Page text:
Danny Gonzales made a terrific initial hire for his defensive coordinator, convincing former Lobo player and coach Rock Long, his mentor, to return to Albuquerque and implement his highly regarded 3-3-5 defensive scheme. In 2021, Gonzales used the bye week to completely overhaul his offense and shifted to a triple-option attack in an effort to shake things up and catch teams off guard. They spent last offseason trying to become more explosive on offense, and when that wasn’t working, he wasn’t afraid to fire his OC to make a change. Also, they reimagined their recruiting philosophy to combat some of their issues on both offense and attempt to keep players in the program longer.

On the other side of the argument, the constant changes have contributed to the struggles as well. Changing the offense too much has resulted in a bit of a mismatched roster or players transferring because they no longer fit the scheme they were brought in to play. In an attempt to find the game-changing quarterback, nine different players have played quarterback for the Lobos in three years (plus four more have been brought in for the 2023 recruiting class). And at the end of the day, none of the changes mentioned here have helped New Mexico establish an identity, meaning they keep having to make changes every year.

Now that the nature of the Lobo’s cycle has been established, here are some things that may be able to help them break out of it.

How they can break out of their cycle:

Win Games

This one is obvious, but also the most important aspect. New Mexico will be able to keep its top players if they win more games. Winning is fun, and players tend to stick around when they get to be part of a winning program. Building a program takes time, and progress is rarely linear.

However, if they want to keep their top players from transferring out of the program after a year or two, they will need to give them a reason to stay. And the biggest reason will be that the Lobos are increasing their total in the win column. After all, winning tends to cure all problems.

Use the Transfer Portal to their benefit.

The Lobos have been negatively impacted by the transfer portal, but it can work in their favor too. And the coaching staff has already started to lean into the portal much better.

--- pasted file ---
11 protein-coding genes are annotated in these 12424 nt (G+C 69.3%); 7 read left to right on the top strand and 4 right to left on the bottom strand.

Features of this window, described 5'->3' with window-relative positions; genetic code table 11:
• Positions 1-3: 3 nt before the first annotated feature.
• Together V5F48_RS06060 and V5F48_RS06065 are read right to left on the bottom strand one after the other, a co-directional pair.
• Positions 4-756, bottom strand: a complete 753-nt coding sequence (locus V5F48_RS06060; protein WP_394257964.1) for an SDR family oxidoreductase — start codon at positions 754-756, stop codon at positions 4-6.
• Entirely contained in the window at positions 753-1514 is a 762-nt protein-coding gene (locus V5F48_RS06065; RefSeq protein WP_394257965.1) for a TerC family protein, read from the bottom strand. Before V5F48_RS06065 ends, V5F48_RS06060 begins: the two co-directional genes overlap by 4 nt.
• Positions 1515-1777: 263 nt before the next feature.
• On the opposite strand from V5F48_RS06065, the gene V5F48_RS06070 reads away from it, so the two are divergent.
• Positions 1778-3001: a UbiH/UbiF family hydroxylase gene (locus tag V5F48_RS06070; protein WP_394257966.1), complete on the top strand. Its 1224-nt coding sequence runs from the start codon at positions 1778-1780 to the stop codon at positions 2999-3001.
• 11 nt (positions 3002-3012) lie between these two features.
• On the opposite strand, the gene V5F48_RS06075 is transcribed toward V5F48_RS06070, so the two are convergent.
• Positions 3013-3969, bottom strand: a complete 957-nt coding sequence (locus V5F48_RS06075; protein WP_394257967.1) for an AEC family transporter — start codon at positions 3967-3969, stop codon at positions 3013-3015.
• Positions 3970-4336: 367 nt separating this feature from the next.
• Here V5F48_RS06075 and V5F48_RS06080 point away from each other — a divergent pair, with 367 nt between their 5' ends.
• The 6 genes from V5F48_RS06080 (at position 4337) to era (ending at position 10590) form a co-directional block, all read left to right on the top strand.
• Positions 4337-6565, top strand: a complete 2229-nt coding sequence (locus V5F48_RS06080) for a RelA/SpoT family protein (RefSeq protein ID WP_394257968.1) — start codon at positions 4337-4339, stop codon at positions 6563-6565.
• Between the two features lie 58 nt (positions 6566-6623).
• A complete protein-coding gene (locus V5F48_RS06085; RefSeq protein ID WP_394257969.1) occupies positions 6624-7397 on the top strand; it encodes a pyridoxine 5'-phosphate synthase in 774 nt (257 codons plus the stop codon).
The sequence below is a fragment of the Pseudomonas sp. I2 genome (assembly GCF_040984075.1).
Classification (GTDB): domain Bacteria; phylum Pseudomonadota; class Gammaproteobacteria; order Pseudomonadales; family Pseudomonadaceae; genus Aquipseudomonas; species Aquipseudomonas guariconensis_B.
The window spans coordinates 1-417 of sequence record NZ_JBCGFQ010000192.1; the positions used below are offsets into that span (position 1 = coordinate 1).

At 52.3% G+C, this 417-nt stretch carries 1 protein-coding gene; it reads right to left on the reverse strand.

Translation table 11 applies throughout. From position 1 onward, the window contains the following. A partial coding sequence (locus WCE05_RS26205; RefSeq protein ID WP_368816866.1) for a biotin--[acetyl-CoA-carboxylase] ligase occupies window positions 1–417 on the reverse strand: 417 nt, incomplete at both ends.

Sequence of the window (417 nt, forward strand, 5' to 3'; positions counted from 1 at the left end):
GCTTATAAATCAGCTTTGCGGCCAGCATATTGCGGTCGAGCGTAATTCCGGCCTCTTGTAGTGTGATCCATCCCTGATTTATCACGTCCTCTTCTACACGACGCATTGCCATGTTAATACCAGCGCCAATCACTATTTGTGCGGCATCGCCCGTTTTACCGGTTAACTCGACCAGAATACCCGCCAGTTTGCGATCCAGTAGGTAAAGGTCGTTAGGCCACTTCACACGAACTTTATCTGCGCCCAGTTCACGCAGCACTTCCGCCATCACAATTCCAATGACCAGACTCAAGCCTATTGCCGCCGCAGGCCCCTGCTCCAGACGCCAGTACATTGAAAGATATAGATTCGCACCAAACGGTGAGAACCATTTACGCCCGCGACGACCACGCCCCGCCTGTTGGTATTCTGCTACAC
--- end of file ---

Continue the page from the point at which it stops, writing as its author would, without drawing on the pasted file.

After the December Signing Period, Coach Gonzales said the program had shifted its philosophy to prioritize more junior college players and transfers. For a Group of 5 program, and a struggling one at that, there is nothing wrong with trying to be a prime destination for a former Power 5 recruit looking for a new home. With transfers, the New Mexico coaching staff can promise a lot of playing time for talented players who have fallen down depth charts at their original schools. This might be the best way to inject talent into the Lobos’ roster.

The transfer portal can both give and take away, and New Mexico is beginning to balance things out by pursuing players in the portal more intentionally.

Recruit their strengths

To some degree, the New Mexico coaching staff has already started to do this. Over the years, they have developed a recruiting strategy and do their best to execute it. It may be helpful for the staff to do more of what works in an attempt to be more attractive to recruits.

For instance, they have done a good job recruiting locally. But they can recruit even more in-state players and put an imaginary wall around the state, being the top destination for recruits in New Mexico to play for. Likewise, given that they run a unique 3-3-5 defense, recruiting players who specifically fit that specific scheme as a way to stand out more on the recruiting trail. If their new offensive system can last for more than one season, they should do the same on offense.

In a similar fashion, the Lobos should recruit the positions they have had the most success with. The coaching staff has shown they can develop running backs, linebackers, and defensive backs very well. That means they should market that to recruits at those positions and be sure to stockpile those positions with talent in an attempt to compensate for positions they don’t have as much success recruiting. San Diego State and Wyoming have done this and found sustained success to some different degrees over the years.

Some things are working for the Lobos, and doing more of those things would be helpful in their attempts to build new patterns.


The New Mexico football team has found itself in cycles that keep contributing to their losing seasons. There are some positives and things going well that can start moving the program forward. However, Identifying and applying ways to break out of those cycles is imperative if the Lobos are to have any success on the football field, or else the next change to try to break the cycle may be one that is out of their control.

MORE: 2023 New Mexico Recruiting Breakdown